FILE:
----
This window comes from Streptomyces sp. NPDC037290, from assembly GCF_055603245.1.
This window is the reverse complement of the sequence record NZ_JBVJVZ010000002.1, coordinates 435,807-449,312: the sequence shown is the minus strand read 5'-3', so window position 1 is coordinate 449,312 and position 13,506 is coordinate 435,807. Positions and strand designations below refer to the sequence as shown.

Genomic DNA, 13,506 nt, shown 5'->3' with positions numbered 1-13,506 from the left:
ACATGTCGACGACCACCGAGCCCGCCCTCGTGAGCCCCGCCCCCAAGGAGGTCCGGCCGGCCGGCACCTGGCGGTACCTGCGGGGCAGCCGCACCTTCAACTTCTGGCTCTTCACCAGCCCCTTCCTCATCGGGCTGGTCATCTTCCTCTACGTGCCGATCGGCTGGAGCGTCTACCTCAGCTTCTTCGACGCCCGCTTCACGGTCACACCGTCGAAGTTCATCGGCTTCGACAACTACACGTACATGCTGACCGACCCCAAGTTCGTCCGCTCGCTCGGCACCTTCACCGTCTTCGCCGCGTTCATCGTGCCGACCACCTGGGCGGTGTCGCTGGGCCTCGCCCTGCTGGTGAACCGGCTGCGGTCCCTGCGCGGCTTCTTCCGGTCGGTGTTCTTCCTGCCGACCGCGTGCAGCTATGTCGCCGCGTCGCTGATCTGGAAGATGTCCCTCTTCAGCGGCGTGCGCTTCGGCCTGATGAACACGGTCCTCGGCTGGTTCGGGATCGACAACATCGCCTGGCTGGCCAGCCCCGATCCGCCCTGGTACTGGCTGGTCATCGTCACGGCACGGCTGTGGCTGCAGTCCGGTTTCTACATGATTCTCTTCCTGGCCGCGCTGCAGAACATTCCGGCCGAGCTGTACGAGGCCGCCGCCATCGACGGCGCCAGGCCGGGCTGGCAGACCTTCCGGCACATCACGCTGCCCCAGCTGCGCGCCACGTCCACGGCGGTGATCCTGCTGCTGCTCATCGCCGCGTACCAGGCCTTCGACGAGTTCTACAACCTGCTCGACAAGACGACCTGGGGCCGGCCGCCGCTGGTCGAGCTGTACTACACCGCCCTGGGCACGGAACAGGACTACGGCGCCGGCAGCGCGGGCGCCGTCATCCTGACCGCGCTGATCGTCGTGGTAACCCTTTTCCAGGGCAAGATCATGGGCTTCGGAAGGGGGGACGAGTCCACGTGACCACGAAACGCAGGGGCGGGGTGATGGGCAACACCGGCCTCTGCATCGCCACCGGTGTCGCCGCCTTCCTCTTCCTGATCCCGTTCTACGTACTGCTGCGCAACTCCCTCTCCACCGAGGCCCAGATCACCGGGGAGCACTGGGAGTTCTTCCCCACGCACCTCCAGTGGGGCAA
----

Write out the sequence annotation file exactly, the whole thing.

This window comes from Streptomyces sp. NPDC037290, from assembly GCF_055603245.1.
This window is the reverse complement of the sequence record NZ_JBVJVZ010000002.1, coordinates 435,807-449,312: the sequence shown is the minus strand read 5'-3', so window position 1 is coordinate 449,312 and position 13,506 is coordinate 435,807. Positions and strand designations below refer to the sequence as shown.

Genomic DNA, 13,506 nt, shown 5'->3' with positions numbered 1-13,506 from the left:
ACATGTCGACGACCACCGAGCCCGCCCTCGTGAGCCCCGCCCCCAAGGAGGTCCGGCCGGCCGGCACCTGGCGGTACCTGCGGGGCAGCCGCACCTTCAACTTCTGGCTCTTCACCAGCCCCTTCCTCATCGGGCTGGTCATCTTCCTCTACGTGCCGATCGGCTGGAGCGTCTACCTCAGCTTCTTCGACGCCCGCTTCACGGTCACACCGTCGAAGTTCATCGGCTTCGACAACTACACGTACATGCTGACCGACCCCAAGTTCGTCCGCTCGCTCGGCACCTTCACCGTCTTCGCCGCGTTCATCGTGCCGACCACCTGGGCGGTGTCGCTGGGCCTCGCCCTGCTGGTGAACCGGCTGCGGTCCCTGCGCGGCTTCTTCCGGTCGGTGTTCTTCCTGCCGACCGCGTGCAGCTATGTCGCCGCGTCGCTGATCTGGAAGATGTCCCTCTTCAGCGGCGTGCGCTTCGGCCTGATGAACACGGTCCTCGGCTGGTTCGGGATCGACAACATCGCCTGGCTGGCCAGCCCCGATCCGCCCTGGTACTGGCTGGTCATCGTCACGGCACGGCTGTGGCTGCAGTCCGGTTTCTACATGATTCTCTTCCTGGCCGCGCTGCAGAACATTCCGGCCGAGCTGTACGAGGCCGCCGCCATCGACGGCGCCAGGCCGGGCTGGCAGACCTTCCGGCACATCACGCTGCCCCAGCTGCGCGCCACGTCCACGGCGGTGATCCTGCTGCTGCTCATCGCCGCGTACCAGGCCTTCGACGAGTTCTACAACCTGCTCGACAAGACGACCTGGGGCCGGCCGCCGCTGGTCGAGCTGTACTACACCGCCCTGGGCACGGAACAGGACTACGGCGCCGGCAGCGCGGGCGCCGTCATCCTGACCGCGCTGATCGTCGTGGTAACCCTTTTCCAGGGCAAGATCATGGGCTTCGGAAGGGGGGACGAGTCCACGTGACCACGAAACGCAGGGGCGGGGTGATGGGCAACACCGGCCTCTGCATCGCCACCGGTGTCGCCGCCTTCCTCTTCCTGATCCCGTTCTACGTACTGCTGCGCAACTCCCTCTCCACCGAGGCCCAGATCACCGGGGAGCACTGGGAGTTCTTCCCCACGCACCTCCAGTGGGGCAA